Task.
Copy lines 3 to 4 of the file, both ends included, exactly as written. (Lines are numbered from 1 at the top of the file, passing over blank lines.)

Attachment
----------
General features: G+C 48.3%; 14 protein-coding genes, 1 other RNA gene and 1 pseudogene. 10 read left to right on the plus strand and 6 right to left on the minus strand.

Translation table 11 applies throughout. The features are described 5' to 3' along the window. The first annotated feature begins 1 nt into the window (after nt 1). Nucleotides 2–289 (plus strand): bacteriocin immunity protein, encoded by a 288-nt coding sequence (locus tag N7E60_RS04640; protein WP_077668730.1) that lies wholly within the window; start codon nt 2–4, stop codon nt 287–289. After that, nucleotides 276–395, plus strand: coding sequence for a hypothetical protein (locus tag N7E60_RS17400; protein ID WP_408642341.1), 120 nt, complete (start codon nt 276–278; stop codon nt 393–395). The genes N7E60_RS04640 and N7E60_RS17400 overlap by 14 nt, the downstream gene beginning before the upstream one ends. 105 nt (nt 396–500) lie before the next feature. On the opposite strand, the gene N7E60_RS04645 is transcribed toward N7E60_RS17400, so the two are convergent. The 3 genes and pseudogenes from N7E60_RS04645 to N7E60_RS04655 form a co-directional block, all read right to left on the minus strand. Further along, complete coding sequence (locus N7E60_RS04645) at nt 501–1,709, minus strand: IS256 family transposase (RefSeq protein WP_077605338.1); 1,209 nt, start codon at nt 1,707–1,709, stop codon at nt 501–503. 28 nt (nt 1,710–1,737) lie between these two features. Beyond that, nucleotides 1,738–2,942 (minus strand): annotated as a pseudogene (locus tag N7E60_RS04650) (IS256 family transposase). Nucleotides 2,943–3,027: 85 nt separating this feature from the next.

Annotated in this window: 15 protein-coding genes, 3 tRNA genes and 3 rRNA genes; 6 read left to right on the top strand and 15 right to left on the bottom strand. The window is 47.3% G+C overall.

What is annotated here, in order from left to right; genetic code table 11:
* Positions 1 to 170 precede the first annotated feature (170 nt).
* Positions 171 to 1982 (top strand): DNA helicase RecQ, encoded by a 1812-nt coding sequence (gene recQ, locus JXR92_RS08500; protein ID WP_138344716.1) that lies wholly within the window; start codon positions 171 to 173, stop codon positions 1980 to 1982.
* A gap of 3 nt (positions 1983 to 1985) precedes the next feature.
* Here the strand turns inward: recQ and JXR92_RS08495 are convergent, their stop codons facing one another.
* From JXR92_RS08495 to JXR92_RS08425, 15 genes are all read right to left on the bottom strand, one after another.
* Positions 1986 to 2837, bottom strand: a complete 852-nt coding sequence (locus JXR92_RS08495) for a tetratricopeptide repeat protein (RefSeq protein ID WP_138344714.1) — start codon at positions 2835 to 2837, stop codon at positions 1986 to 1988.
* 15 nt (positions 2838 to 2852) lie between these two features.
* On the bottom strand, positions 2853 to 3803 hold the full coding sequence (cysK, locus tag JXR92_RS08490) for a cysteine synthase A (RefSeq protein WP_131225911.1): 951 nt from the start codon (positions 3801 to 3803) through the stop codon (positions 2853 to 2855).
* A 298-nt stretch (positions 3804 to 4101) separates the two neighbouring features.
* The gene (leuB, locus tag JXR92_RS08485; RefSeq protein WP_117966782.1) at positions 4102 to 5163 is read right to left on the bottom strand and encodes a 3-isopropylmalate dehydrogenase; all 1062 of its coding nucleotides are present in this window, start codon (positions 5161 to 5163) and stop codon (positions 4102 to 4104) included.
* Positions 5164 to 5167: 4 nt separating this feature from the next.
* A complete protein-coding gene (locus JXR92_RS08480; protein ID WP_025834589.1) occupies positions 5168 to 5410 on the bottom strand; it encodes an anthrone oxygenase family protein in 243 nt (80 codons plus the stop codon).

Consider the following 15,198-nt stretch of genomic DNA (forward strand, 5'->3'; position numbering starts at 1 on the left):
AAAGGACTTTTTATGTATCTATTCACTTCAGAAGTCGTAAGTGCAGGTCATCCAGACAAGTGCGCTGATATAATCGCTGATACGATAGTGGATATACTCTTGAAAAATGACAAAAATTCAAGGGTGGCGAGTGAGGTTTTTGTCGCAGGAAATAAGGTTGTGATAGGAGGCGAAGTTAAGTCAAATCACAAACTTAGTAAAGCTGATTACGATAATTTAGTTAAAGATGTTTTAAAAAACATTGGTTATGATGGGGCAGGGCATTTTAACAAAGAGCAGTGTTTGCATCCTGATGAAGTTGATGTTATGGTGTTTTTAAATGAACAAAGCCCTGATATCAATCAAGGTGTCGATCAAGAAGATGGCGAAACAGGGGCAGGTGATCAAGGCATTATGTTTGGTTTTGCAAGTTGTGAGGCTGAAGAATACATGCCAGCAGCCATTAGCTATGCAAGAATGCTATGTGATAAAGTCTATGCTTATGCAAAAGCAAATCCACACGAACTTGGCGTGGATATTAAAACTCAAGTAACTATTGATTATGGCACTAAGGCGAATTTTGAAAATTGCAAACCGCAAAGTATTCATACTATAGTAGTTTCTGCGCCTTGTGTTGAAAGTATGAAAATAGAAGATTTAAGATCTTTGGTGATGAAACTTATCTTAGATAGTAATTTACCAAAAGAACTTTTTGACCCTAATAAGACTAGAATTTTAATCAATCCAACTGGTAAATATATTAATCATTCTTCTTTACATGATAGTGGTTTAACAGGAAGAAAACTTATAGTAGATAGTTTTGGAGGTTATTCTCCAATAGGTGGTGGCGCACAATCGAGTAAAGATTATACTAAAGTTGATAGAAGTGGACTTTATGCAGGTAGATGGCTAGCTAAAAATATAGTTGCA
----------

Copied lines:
Annotated in this window: 15 protein-coding genes, 3 tRNA genes and 3 rRNA genes; 6 read left to right on the top strand and 15 right to left on the bottom strand. The window is 47.3% G+C overall.

What is annotated here, in order from left to right; genetic code table 11: